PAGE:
50th Anniversary of the Mercedes-Benz Pagoda SL

Words John Clark | March 11, 2013
The curve of the Coupé roof, designed by Paul Bracq, was reminiscent of an oriental temple roof garnering it the nickname “Pagoda”
Words John Clark March 11, 2013

The launch of the Mercedes-Benz 230 SL at the Geneva Motor Show in March 1963 caused quite a sensation: nine years after the introduction of the 300 SL (W 198) and 190 SL (W 121) sports cars in 1954, Mercedes-Benz presented the motoring world with a single successor to both these extremely successful early SL models. Known internally as the W 113, the two-seater Roadster was characterised by its exceptional comfort, excellent performance, and exemplary handling safety.

The team under Chief Designer Friedrich Geiger had produced a vehicle with a distinctly contemporary flair, which also set a new benchmark in terms of handling safety. For indeed, the 230 SL was the first sports car in the world to feature a safety body made up of a rigid passenger compartment with crumple zones both front and rear. The engineering designers’ work on the W 113 thus reflected the ideas developed by Béla Barényi with respect to the passive safety of automotive body shells.

The characteristic inward curvature of the removable Coupé roof improved the vehicle’s passive safety still further: the concave shape improved stability, while at the same time keeping the weight low. The curve of the Coupé roof, designed by Paul Bracq, was somehow reminiscent of the sweep of an oriental temple roof, so the W 113 model series soon acquired the nickname “Pagoda”.

Sports car with luxury-class genes

The technical basis of the Roadster was provided by the Mercedes-Benz 220 SE (W 111) luxury-class Saloon: the shortened and reinforced frame floor assembly of the sports car, including its front and rear-wheel suspension, stemmed from this predecessor of today’s S‑Class. The engine in the 220 SE also formed the basis for the development of the 150 hp (110 kW) M 127 six-cylinder in-line engine (with a displacement of 2306 cc), with which the new SL model series was launched onto the market in 1963. For the first time in an SL, a four-speed automatic transmission was available as an option.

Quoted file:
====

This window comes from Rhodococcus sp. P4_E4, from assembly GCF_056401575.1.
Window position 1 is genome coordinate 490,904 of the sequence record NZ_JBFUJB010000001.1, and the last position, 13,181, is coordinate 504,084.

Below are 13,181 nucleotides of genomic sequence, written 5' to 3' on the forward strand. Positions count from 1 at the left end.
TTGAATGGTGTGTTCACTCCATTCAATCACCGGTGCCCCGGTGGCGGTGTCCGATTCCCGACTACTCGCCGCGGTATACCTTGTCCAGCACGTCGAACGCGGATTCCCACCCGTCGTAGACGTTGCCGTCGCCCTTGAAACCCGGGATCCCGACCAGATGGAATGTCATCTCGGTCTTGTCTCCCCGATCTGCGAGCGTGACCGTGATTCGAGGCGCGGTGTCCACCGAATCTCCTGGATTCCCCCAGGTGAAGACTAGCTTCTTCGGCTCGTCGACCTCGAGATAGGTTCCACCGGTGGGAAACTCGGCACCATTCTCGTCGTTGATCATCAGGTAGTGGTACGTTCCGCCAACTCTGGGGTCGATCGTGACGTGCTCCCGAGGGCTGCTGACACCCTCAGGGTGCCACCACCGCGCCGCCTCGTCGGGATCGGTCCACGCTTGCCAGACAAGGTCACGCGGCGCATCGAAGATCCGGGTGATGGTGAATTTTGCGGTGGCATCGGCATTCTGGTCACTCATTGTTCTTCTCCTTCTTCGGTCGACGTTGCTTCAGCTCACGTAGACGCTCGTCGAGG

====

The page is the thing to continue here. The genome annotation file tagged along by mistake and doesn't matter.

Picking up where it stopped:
Towards the end of 1966 the 230 SL was succeeded by the 250 SL model. Its six-cylinder in-line engine (M 129) also had an output of 150 hp (110 kW), but generated 10 per cent more torque. This meant that the vehicle could accelerate from a standing start to 100 km/h in 10 seconds, and thus 1.1 seconds faster than the version introduced in 1963. The top speed of both the 230 SL and the 250 SL was 200 km/h.

Finally, in 1968, the 280 SL with M 130 engine became the third and last version of the W 113 model series to enter the market. Its 2778 cc six-cylinder in-line engine developed 170 hp (125 kW) and could accelerate the sports car from a standstill to 100 km/h in 9 seconds. As before the top speed was 200 km/h, a very respectable figure for this era.

The three SL models that made up the W 113 model series were each available as a Roadster with folding soft top, as a sports car with a removable Coupé roof, and in a further variant that combined the removable Coupé roof with a Roadster soft top. As an optional extra, Mercedes-Benz would fit an additional transverse seat into the rear of the sports car.

Production of the W 113 ended in March 1971 with 48,912 units to its credit. The completely redesigned successor of model series R 107 took over from the technically and stylistically trailblazing “Pagoda” – and went on to set new benchmarks in its turn, for example in the form of the first eight-cylinder engine for the SL-Class.